Article | Published:

NLRP12 attenuates colon inflammation by maintaining colonic microbial diversity and promoting protective commensal bacterial growth

Nature Immunology volume 18, pages 541551 (2017) | Download Citation

  • An Erratum to this article was published on 19 July 2017
  • A Corrigendum to this article was published on 18 October 2017

This article has been updated


Inflammatory bowel diseases involve the dynamic interaction of host genetics, the microbiome and inflammatory responses. Here we found lower expression of NLRP12 (which encodes a negative regulator of innate immunity) in human ulcerative colitis, by comparing monozygotic twins and other patient cohorts. In parallel, Nlrp12 deficiency in mice caused increased basal colonic inflammation, which led to a less-diverse microbiome and loss of protective gut commensal strains (of the family Lachnospiraceae) and a greater abundance of colitogenic strains (of the family Erysipelotrichaceae). Dysbiosis and susceptibility to colitis associated with Nlrp12 deficency were reversed equally by treatment with antibodies targeting inflammatory cytokines and by the administration of beneficial commensal Lachnospiraceae isolates. Fecal transplants from mice reared in specific-pathogen-free conditions into germ-free Nlrp12-deficient mice showed that NLRP12 and the microbiome each contributed to immunological signaling that culminated in colon inflammation. These findings reveal a feed-forward loop in which NLRP12 promotes specific commensals that can reverse gut inflammation, while cytokine blockade during NLRP12 deficiency can reverse dysbiosis.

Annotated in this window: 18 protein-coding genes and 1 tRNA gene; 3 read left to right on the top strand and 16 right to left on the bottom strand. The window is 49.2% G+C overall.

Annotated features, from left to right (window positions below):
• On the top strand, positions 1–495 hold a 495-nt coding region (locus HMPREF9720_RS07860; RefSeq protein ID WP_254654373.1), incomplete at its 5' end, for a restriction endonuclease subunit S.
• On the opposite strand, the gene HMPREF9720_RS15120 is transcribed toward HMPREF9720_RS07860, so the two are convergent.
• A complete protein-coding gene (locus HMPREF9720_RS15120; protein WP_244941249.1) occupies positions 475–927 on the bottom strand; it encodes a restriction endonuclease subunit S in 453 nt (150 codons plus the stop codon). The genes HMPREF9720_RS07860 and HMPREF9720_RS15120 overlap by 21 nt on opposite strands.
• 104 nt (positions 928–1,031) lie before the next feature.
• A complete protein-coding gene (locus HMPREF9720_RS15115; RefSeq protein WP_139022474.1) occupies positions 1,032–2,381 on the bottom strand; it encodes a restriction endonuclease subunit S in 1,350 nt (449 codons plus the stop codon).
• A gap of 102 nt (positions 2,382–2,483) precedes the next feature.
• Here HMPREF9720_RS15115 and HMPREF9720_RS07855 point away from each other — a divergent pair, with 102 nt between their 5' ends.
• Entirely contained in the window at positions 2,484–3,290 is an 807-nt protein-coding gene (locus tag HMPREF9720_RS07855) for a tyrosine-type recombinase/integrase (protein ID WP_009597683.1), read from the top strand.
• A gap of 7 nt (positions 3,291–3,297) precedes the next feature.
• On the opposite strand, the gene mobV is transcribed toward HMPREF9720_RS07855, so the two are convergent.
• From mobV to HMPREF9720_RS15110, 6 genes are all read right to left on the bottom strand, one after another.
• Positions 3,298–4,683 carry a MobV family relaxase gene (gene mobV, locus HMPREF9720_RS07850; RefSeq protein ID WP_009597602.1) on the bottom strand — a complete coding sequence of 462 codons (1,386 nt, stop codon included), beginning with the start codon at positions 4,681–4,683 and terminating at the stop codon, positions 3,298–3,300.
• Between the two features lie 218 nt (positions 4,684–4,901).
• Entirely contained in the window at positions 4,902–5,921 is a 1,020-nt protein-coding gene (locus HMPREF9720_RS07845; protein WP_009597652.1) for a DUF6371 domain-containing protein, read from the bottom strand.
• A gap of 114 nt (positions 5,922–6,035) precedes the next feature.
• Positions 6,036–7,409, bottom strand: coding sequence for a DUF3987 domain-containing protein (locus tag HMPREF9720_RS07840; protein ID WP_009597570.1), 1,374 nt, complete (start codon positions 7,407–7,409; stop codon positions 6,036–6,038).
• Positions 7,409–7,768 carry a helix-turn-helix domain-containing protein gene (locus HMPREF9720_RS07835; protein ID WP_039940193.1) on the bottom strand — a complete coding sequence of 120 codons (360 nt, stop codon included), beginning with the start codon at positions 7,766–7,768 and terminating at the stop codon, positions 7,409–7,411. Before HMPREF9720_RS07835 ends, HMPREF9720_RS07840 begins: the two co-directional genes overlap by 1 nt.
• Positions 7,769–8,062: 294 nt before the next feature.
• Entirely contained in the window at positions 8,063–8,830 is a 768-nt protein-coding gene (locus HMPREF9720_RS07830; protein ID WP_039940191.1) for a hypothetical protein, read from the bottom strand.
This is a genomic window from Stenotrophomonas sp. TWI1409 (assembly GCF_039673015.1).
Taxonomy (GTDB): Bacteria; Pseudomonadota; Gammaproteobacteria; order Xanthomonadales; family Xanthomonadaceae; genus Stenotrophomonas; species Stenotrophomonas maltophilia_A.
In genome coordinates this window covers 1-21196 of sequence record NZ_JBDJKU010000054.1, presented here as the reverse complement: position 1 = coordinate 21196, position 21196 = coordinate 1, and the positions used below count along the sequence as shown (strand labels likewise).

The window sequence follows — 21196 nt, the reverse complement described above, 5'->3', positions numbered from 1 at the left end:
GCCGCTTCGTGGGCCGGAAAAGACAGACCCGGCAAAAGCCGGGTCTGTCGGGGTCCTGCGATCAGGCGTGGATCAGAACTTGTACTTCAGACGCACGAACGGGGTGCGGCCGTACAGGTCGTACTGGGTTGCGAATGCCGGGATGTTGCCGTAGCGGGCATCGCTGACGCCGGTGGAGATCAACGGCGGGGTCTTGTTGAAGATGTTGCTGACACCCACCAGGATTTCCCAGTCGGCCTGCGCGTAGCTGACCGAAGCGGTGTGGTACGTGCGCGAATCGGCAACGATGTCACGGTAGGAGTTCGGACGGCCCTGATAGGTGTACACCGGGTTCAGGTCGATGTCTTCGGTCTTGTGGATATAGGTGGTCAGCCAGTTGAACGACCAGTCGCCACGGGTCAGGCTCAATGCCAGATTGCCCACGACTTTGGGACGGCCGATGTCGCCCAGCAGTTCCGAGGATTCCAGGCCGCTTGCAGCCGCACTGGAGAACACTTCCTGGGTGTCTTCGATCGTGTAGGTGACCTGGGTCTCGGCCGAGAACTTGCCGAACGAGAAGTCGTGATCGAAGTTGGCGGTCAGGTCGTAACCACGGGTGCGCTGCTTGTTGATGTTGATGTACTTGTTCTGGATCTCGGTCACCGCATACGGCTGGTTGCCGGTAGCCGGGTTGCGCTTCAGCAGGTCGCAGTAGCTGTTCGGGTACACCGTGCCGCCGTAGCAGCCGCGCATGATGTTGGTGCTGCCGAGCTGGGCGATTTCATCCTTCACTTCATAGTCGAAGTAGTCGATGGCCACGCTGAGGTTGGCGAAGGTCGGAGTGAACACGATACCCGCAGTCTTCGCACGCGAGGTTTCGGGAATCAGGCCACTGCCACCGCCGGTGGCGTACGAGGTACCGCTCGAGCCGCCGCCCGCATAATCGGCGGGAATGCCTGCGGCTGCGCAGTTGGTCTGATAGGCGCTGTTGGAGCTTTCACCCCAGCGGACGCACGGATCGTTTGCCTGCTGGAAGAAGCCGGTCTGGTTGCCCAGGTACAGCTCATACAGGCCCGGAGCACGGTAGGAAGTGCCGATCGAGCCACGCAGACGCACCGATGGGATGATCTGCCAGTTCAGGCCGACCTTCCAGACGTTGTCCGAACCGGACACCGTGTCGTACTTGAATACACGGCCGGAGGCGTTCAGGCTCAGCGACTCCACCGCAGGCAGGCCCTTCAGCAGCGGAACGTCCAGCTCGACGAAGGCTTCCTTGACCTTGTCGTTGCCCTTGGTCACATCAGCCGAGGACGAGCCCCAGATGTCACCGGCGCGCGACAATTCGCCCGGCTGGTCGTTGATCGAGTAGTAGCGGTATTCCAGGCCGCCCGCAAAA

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Change history

  • 17 April 2017

    In the version of this article initially published, the second sentence in the first subsection of Results incorrectly described an experimental group as " additional patients with UC...". The correct description is " additional UC patient cohorts...". The error has been corrected in the HTML and PDF versions of the article.

  • 18 May 2017

    In the version of this article initially published, the vertical axis of Figure 5j was incorrectly labeled 'PC1 (22.56%)'. The correct label is 'PC3 (6.47%)'. The error has been corrected in the HTML and PDF versions of this article.